“Re-introducing the PAWS Act with my colleague, Katherine, is an important first step toward helping victims of domestic violence,” said Republican Representative Ileana Ros-Lehtinen, in a press release. “Too often, men and women in abusive relationships will not seek the help they need for fear of the harm that could befall their pet. We’re working to make sure that every resource is available for those who need to flee an abusive relationship along with their companion animals.”

“All too often, pets are used by abusers as a tool of power and control in a domestic violence situation. For many survivors of abuse, their pet is the last source of comfort and love available to them in a particularly turbulent and dangerous time in their lives  – and the idea of leaving that pet behind in order to seek help can be an enormous barrier. Our legislation relieves some of this burden,” said Representative Rick Nolan, a Democrat from Minnesota.

 “Too often, women are held captive emotionally while their beloved pets are used as pawns to prolong an abusive relationship,” said Republican Representative Jeff Denham, from California. “We must make it possible for women to break free knowing that their pets will be able to move with them wherever they go. I applaud those shelters and programs that have already worked to accommodate pets, and I will continue pushing with my colleagues for a nationwide standard.”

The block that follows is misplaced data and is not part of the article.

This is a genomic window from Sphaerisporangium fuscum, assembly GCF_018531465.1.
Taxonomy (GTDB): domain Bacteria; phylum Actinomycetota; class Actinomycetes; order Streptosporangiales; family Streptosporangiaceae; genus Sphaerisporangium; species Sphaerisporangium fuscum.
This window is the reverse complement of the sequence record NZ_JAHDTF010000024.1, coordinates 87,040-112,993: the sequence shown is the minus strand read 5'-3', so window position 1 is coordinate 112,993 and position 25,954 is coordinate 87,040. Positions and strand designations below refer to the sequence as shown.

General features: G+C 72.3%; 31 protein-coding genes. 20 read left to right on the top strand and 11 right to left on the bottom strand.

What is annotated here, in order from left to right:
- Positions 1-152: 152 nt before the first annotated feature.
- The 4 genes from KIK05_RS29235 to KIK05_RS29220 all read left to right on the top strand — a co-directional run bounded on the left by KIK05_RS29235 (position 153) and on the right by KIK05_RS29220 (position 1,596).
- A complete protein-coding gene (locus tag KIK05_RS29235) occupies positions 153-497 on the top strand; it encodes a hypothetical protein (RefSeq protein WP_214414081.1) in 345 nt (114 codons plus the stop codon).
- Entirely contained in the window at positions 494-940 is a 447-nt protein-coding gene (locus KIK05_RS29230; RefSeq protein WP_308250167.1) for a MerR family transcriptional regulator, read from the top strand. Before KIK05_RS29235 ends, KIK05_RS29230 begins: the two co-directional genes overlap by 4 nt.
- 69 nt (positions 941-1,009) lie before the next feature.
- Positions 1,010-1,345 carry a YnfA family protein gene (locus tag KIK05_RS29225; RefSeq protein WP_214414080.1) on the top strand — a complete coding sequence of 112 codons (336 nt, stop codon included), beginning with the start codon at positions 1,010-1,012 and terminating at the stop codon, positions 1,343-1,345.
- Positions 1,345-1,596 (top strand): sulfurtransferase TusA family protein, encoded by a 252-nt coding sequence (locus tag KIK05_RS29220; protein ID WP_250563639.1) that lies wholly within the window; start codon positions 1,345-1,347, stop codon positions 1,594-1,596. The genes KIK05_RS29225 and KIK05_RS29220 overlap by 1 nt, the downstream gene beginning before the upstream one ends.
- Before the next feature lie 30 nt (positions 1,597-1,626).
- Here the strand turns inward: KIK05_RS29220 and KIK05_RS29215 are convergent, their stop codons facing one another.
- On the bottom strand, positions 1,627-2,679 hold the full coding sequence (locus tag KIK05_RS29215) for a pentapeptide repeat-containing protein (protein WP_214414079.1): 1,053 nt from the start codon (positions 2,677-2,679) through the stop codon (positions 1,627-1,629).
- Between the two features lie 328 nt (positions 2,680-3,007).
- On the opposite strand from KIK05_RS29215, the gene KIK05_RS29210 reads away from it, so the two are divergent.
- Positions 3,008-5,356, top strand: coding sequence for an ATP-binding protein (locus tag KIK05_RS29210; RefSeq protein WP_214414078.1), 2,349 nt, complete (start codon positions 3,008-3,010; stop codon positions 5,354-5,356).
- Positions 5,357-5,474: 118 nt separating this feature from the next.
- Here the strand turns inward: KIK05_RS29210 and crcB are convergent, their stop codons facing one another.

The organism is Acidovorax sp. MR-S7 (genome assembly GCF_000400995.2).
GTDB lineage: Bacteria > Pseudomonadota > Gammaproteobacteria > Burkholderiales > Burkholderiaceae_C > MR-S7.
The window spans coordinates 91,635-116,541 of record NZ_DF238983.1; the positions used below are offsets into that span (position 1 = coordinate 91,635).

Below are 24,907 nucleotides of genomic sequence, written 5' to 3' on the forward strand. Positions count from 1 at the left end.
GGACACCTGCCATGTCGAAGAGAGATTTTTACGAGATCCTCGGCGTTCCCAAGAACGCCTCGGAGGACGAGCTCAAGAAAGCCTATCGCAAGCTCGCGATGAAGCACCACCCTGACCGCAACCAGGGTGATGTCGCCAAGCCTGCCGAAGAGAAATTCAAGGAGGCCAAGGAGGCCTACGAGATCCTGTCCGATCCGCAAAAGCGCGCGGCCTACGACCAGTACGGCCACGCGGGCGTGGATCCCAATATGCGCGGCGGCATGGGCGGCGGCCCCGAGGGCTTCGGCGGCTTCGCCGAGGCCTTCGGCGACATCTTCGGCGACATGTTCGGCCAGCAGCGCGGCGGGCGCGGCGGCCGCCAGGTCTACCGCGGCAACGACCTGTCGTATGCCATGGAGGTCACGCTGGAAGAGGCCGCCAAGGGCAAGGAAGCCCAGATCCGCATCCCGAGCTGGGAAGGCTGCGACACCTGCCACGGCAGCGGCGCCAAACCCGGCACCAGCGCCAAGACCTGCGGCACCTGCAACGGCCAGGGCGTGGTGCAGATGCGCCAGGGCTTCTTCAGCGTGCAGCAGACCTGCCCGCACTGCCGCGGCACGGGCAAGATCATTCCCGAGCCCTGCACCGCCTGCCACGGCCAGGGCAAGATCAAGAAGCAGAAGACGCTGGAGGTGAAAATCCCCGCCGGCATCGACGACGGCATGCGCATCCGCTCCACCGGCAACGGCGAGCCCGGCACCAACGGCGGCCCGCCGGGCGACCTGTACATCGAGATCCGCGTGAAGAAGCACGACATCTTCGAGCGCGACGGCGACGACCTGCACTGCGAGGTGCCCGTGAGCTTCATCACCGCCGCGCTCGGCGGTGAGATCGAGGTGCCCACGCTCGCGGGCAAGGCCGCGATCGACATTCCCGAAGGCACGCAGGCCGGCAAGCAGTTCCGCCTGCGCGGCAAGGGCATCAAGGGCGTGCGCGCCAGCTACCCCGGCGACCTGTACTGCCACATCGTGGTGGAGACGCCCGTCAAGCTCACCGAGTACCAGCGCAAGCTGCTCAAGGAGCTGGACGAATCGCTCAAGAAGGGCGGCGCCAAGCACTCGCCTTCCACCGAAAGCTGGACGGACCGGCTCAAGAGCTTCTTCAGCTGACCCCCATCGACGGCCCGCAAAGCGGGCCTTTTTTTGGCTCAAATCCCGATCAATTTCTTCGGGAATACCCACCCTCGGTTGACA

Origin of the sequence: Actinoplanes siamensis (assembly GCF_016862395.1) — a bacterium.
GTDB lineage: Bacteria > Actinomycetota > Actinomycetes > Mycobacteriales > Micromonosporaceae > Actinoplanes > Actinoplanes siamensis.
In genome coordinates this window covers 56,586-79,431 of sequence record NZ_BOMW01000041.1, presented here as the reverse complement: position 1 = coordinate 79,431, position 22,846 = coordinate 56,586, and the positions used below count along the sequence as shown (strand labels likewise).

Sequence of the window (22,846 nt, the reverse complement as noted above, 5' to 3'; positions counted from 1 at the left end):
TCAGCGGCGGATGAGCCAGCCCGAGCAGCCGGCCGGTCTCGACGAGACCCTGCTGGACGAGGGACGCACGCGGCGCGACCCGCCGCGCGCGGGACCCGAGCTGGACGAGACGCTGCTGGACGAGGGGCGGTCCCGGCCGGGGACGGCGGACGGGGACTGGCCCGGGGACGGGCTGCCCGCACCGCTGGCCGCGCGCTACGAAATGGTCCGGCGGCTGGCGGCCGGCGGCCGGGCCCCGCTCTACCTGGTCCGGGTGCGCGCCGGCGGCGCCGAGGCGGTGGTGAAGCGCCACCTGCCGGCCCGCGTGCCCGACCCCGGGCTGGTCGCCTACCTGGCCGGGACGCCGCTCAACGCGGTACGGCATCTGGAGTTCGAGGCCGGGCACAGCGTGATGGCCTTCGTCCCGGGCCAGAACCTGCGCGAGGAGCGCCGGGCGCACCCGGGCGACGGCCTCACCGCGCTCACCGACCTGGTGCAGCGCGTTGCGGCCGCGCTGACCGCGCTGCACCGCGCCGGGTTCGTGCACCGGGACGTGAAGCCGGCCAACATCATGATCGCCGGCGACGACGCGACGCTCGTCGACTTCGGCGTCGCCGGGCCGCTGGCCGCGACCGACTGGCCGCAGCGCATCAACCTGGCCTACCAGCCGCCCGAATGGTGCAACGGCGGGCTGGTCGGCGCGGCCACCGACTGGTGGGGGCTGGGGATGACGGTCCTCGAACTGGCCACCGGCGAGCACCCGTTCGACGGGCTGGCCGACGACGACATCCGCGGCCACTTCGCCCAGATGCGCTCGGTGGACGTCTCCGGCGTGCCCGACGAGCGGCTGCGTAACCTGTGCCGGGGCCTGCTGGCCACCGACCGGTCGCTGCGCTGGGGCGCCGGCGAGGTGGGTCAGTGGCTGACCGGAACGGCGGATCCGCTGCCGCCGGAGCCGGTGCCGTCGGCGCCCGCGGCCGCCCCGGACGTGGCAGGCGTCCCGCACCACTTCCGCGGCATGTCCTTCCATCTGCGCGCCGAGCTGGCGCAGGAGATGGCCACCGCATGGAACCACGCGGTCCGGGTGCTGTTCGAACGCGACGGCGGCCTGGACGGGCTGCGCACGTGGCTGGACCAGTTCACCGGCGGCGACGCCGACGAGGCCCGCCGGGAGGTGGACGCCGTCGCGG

The PAWS Act expands existing federal domestic violence protections to include threats or acts of violence against a victim’s pet, and provides grant funding to programs that offer shelter and housing assistance for domestic violence victims with pets.